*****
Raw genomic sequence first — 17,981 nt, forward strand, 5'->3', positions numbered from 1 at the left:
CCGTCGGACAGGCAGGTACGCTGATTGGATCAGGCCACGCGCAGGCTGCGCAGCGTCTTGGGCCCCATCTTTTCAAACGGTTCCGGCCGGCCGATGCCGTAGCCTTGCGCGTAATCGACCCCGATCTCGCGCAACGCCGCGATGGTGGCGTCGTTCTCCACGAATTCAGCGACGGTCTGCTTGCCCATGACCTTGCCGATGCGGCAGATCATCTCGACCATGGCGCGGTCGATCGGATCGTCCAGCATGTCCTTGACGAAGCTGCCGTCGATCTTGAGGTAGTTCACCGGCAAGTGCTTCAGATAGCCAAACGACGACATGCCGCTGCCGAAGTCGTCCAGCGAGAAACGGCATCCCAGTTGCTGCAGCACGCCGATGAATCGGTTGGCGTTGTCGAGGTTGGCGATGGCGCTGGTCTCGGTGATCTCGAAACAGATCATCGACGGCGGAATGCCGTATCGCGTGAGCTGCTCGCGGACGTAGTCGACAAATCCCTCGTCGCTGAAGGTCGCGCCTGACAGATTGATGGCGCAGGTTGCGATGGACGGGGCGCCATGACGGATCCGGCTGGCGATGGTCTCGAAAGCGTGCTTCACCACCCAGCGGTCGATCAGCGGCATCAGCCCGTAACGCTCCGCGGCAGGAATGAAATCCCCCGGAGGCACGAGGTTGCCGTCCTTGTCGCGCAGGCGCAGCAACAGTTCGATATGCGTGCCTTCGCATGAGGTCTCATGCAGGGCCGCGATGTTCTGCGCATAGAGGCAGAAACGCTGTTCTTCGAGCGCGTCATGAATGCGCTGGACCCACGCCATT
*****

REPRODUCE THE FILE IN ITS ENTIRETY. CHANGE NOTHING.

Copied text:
Raw genomic sequence first — 17,981 nt, forward strand, 5'->3', positions numbered from 1 at the left:
CCGTCGGACAGGCAGGTACGCTGATTGGATCAGGCCACGCGCAGGCTGCGCAGCGTCTTGGGCCCCATCTTTTCAAACGGTTCCGGCCGGCCGATGCCGTAGCCTTGCGCGTAATCGACCCCGATCTCGCGCAACGCCGCGATGGTGGCGTCGTTCTCCACGAATTCAGCGACGGTCTGCTTGCCCATGACCTTGCCGATGCGGCAGATCATCTCGACCATGGCGCGGTCGATCGGATCGTCCAGCATGTCCTTGACGAAGCTGCCGTCGATCTTGAGGTAGTTCACCGGCAAGTGCTTCAGATAGCCAAACGACGACATGCCGCTGCCGAAGTCGTCCAGCGAGAAACGGCATCCCAGTTGCTGCAGCACGCCGATGAATCGGTTGGCGTTGTCGAGGTTGGCGATGGCGCTGGTCTCGGTGATCTCGAAACAGATCATCGACGGCGGAATGCCGTATCGCGTGAGCTGCTCGCGGACGTAGTCGACAAATCCCTCGTCGCTGAAGGTCGCGCCTGACAGATTGATGGCGCAGGTTGCGATGGACGGGGCGCCATGACGGATCCGGCTGGCGATGGTCTCGAAAGCGTGCTTCACCACCCAGCGGTCGATCAGCGGCATCAGCCCGTAACGCTCCGCGGCAGGAATGAAATCCCCCGGAGGCACGAGGTTGCCGTCCTTGTCGCGCAGGCGCAGCAACAGTTCGATATGCGTGCCTTCGCATGAGGTCTCATGCAGGGCCGCGATGTTCTGCGCATAGAGGCAGAAACGCTGTTCTTCGAGCGCGTCATGAATGCGCTGGACCCACGCCATT